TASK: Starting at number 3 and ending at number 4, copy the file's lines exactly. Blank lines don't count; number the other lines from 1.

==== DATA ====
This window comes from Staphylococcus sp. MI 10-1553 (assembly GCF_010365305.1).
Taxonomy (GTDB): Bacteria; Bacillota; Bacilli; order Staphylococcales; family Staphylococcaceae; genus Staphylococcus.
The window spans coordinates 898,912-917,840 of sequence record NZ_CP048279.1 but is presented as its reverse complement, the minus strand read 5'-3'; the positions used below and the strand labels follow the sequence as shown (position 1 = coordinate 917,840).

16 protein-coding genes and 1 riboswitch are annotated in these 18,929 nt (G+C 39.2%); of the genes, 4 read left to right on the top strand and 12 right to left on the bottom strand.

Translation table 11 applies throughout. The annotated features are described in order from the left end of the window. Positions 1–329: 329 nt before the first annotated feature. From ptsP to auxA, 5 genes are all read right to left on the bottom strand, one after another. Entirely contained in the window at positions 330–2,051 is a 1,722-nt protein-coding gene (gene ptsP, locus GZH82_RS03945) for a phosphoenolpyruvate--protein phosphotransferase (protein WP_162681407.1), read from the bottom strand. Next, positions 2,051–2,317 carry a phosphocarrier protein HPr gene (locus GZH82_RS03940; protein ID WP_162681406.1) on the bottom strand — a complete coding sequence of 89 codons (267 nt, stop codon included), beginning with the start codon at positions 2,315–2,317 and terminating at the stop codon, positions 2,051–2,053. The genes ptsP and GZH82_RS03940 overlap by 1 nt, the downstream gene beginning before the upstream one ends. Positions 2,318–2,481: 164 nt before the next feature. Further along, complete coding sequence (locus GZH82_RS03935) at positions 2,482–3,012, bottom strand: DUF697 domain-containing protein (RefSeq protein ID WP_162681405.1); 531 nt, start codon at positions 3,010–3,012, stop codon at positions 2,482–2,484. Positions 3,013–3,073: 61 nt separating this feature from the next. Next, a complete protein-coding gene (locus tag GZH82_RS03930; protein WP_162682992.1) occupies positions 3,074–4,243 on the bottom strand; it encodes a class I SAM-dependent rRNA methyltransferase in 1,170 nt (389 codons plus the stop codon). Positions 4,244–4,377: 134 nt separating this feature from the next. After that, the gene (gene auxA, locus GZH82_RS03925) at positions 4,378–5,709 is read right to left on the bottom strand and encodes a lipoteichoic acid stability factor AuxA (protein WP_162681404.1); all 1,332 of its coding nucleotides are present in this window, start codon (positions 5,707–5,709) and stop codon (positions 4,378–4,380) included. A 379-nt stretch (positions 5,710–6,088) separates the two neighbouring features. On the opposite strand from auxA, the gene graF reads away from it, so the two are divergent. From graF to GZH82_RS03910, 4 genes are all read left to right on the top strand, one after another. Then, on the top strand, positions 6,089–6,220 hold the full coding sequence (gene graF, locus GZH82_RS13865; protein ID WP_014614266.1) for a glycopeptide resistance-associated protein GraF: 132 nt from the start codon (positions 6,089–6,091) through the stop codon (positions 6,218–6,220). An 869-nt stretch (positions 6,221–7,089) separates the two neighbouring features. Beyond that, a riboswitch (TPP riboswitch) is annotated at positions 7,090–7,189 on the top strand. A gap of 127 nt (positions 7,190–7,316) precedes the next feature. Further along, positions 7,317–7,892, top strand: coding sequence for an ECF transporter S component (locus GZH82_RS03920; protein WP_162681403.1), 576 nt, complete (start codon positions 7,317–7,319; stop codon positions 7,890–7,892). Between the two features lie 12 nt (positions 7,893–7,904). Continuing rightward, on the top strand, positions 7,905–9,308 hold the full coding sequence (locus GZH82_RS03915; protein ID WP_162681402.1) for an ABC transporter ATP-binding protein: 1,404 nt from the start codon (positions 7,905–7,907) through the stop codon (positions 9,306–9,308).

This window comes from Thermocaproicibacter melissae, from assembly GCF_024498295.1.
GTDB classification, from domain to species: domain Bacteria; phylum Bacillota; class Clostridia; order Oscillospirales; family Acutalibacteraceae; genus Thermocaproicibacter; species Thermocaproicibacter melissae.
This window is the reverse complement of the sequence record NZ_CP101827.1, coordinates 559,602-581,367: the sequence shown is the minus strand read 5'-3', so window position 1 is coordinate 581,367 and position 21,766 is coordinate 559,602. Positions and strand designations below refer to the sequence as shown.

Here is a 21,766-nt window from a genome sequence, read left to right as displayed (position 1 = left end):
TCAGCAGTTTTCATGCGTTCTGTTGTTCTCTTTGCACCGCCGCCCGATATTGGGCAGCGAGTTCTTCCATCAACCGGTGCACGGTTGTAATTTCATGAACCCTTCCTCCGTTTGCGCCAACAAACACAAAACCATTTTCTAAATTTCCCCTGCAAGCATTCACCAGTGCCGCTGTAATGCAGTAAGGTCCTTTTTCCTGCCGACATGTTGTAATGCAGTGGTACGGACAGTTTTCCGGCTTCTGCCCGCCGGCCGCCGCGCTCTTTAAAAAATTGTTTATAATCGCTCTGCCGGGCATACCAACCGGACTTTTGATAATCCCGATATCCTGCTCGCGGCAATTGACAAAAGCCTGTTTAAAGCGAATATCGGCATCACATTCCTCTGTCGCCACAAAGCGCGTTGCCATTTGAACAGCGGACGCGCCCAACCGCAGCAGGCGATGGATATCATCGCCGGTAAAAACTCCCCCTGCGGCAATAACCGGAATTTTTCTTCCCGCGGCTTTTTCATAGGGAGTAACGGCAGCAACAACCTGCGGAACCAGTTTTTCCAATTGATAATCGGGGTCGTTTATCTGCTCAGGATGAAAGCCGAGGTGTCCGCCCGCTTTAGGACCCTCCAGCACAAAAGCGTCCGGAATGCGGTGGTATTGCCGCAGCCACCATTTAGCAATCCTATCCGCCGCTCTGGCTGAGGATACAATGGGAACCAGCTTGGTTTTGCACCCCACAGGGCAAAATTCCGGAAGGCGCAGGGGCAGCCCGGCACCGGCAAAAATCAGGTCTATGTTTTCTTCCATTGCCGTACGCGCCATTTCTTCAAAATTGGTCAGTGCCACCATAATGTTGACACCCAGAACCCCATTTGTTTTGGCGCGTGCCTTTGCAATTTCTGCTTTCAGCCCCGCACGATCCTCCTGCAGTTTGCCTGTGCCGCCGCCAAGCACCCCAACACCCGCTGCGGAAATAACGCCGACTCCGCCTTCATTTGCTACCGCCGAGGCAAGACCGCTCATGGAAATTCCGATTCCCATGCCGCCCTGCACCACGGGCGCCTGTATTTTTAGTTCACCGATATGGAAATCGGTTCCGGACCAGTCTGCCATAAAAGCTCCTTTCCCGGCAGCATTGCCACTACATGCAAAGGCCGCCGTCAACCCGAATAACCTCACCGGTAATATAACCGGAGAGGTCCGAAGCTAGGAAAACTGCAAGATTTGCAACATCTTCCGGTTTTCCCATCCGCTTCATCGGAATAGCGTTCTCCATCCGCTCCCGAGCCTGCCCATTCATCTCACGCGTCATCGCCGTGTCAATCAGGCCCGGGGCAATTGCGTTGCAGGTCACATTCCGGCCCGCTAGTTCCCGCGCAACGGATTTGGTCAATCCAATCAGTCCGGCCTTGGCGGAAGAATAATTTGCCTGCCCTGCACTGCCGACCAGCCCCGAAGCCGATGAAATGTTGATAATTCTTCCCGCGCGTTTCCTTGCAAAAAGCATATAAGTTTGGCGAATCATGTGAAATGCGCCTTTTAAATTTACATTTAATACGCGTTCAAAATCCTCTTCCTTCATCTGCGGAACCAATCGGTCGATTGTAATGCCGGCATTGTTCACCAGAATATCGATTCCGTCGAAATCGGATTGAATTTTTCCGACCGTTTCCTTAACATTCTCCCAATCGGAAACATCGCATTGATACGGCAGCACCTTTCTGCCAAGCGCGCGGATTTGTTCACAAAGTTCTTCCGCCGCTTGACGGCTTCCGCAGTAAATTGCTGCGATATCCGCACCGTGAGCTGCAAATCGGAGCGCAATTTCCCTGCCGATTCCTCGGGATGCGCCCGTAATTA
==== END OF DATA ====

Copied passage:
The window spans coordinates 898,912-917,840 of sequence record NZ_CP048279.1 but is presented as its reverse complement, the minus strand read 5'-3'; the positions used below and the strand labels follow the sequence as shown (position 1 = coordinate 917,840).

16 protein-coding genes and 1 riboswitch are annotated in these 18,929 nt (G+C 39.2%); of the genes, 4 read left to right on the top strand and 12 right to left on the bottom strand.